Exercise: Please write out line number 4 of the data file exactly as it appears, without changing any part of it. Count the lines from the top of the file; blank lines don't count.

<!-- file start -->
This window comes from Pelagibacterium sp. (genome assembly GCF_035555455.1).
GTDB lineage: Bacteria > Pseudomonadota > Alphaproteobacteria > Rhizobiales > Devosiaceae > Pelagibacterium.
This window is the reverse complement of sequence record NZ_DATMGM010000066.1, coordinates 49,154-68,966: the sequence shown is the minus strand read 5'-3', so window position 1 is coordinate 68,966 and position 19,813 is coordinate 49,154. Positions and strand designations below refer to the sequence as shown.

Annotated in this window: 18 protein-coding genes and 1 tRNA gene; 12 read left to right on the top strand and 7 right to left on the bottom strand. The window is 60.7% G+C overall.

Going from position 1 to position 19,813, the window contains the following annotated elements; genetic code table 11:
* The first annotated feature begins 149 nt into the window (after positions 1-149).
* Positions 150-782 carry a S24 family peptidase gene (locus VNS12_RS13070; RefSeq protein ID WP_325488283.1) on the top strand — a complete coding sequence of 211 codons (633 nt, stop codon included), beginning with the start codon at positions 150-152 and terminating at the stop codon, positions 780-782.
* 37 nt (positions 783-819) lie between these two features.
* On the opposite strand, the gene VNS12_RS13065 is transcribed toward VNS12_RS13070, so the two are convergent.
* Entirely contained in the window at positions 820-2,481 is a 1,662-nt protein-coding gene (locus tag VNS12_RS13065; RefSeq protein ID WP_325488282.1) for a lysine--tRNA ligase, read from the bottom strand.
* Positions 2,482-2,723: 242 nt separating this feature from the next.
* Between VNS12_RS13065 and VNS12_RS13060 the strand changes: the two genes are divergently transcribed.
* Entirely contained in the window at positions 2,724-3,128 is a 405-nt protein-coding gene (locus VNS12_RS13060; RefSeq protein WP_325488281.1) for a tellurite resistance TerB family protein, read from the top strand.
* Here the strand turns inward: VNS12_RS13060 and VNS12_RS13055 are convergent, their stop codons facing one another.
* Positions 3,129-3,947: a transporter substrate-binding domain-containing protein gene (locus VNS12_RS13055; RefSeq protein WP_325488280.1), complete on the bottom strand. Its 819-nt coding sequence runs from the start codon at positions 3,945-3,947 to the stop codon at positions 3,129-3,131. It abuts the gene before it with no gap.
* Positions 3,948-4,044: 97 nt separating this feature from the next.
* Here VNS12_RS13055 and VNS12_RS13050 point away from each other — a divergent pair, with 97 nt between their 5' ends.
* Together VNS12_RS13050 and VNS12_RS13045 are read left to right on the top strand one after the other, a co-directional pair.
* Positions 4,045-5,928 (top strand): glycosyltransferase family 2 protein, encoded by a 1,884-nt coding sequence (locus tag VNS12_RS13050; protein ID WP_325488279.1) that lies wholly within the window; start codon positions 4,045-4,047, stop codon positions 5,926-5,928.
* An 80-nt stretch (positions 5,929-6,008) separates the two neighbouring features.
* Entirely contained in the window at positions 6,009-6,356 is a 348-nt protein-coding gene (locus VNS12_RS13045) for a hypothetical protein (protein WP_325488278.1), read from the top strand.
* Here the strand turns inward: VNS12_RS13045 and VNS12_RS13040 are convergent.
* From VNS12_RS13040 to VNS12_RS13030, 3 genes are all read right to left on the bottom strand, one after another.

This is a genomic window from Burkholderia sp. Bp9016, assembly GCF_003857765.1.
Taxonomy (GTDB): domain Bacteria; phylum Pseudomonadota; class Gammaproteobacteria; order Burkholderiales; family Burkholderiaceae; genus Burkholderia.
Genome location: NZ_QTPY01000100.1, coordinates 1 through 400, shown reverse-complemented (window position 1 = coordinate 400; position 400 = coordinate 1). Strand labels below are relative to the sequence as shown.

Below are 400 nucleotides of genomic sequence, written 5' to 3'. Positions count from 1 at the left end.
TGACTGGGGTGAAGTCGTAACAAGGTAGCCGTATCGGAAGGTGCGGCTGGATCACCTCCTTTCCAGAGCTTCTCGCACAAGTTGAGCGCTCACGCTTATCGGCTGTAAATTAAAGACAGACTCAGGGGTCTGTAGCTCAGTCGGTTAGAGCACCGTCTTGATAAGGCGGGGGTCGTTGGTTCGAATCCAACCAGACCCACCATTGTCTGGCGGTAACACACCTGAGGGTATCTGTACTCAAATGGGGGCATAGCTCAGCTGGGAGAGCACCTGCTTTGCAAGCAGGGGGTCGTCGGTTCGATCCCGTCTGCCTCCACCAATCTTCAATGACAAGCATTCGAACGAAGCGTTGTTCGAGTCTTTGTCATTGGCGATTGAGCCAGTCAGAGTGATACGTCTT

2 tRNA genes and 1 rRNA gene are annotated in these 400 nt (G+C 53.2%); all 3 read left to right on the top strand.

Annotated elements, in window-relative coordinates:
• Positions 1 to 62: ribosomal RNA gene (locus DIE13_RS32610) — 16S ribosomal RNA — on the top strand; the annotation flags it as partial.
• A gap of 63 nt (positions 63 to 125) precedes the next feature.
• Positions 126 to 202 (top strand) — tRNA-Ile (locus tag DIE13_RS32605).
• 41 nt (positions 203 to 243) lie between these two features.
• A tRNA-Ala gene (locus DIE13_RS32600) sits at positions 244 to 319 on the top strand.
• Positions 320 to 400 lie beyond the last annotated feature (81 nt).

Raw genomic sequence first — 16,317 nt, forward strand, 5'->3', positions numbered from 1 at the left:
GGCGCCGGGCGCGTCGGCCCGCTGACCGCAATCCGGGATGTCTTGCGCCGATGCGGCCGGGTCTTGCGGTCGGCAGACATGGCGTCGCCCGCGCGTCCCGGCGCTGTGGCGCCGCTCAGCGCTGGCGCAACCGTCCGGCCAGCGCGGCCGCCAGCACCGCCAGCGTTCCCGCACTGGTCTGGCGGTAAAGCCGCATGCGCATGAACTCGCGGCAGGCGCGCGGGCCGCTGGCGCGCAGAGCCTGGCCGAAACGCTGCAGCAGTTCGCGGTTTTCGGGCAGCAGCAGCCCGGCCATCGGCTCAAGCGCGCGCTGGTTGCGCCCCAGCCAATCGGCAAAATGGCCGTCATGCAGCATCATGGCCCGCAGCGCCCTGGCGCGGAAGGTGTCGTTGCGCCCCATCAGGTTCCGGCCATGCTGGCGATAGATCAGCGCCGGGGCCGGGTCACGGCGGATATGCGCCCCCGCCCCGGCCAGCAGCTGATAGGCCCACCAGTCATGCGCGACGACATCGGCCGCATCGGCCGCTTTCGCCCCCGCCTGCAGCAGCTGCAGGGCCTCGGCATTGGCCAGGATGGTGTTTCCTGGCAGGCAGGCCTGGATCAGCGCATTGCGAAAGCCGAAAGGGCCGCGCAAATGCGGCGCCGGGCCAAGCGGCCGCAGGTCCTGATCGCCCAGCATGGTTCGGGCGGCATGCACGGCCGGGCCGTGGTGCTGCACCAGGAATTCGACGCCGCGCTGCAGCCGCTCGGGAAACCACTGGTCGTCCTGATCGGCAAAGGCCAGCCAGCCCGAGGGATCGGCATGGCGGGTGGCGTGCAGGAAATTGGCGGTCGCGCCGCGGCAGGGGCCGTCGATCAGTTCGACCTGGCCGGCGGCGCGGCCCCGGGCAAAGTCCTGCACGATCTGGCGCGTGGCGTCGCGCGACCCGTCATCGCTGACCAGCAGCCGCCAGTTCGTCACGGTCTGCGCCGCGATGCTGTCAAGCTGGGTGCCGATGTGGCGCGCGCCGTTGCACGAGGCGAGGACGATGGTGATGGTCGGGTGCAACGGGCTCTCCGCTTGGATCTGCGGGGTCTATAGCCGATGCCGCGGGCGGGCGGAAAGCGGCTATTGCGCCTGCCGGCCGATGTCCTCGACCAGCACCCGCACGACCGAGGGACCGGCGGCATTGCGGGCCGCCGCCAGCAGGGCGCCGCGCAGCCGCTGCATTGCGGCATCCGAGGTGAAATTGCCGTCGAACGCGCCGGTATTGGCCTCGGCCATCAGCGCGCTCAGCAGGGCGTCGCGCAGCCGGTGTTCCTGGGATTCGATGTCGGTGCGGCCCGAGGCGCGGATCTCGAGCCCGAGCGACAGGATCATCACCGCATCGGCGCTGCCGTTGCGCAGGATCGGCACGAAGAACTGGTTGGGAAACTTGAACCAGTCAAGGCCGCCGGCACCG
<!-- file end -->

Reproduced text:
Annotated in this window: 18 protein-coding genes and 1 tRNA gene; 12 read left to right on the top strand and 7 right to left on the bottom strand. The window is 60.7% G+C overall.